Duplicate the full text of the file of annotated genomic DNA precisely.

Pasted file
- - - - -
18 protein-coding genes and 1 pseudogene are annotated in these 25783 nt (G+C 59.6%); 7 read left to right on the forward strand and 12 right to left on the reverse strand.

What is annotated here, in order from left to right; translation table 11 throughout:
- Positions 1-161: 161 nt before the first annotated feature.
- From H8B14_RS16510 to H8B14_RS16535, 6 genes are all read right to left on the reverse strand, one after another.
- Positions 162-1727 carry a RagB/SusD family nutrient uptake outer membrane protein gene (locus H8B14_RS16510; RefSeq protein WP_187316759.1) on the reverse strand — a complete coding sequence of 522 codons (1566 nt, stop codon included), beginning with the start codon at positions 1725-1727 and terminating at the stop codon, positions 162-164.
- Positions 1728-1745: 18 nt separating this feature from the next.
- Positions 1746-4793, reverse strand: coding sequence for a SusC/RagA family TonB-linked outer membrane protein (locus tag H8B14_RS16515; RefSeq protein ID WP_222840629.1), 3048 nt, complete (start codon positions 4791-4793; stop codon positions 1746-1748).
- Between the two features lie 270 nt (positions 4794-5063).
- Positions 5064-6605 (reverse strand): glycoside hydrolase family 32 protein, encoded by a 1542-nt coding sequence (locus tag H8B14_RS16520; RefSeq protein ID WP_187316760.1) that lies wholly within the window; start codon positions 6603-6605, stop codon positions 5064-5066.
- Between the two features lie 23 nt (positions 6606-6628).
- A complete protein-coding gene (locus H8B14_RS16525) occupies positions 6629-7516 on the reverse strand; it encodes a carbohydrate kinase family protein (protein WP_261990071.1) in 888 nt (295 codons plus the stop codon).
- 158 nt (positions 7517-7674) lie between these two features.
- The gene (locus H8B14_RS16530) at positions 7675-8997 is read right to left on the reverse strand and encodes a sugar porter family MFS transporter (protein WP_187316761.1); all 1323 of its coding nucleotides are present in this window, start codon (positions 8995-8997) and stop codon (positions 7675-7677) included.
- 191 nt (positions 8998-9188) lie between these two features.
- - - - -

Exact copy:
18 protein-coding genes and 1 pseudogene are annotated in these 25783 nt (G+C 59.6%); 7 read left to right on the forward strand and 12 right to left on the reverse strand.

What is annotated here, in order from left to right; translation table 11 throughout:
- Positions 1-161: 161 nt before the first annotated feature.
- From H8B14_RS16510 to H8B14_RS16535, 6 genes are all read right to left on the reverse strand, one after another.
- Positions 162-1727 carry a RagB/SusD family nutrient uptake outer membrane protein gene (locus H8B14_RS16510; RefSeq protein WP_187316759.1) on the reverse strand — a complete coding sequence of 522 codons (1566 nt, stop codon included), beginning with the start codon at positions 1725-1727 and terminating at the stop codon, positions 162-164.
- Positions 1728-1745: 18 nt separating this feature from the next.
- Positions 1746-4793, reverse strand: coding sequence for a SusC/RagA family TonB-linked outer membrane protein (locus tag H8B14_RS16515; RefSeq protein ID WP_222840629.1), 3048 nt, complete (start codon positions 4791-4793; stop codon positions 1746-1748).
- Between the two features lie 270 nt (positions 4794-5063).
- Positions 5064-6605 (reverse strand): glycoside hydrolase family 32 protein, encoded by a 1542-nt coding sequence (locus tag H8B14_RS16520; RefSeq protein ID WP_187316760.1) that lies wholly within the window; start codon positions 6603-6605, stop codon positions 5064-5066.
- Between the two features lie 23 nt (positions 6606-6628).
- A complete protein-coding gene (locus H8B14_RS16525) occupies positions 6629-7516 on the reverse strand; it encodes a carbohydrate kinase family protein (protein WP_261990071.1) in 888 nt (295 codons plus the stop codon).
- 158 nt (positions 7517-7674) lie between these two features.
- The gene (locus H8B14_RS16530) at positions 7675-8997 is read right to left on the reverse strand and encodes a sugar porter family MFS transporter (protein WP_187316761.1); all 1323 of its coding nucleotides are present in this window, start codon (positions 8995-8997) and stop codon (positions 7675-7677) included.
- 191 nt (positions 8998-9188) lie between these two features.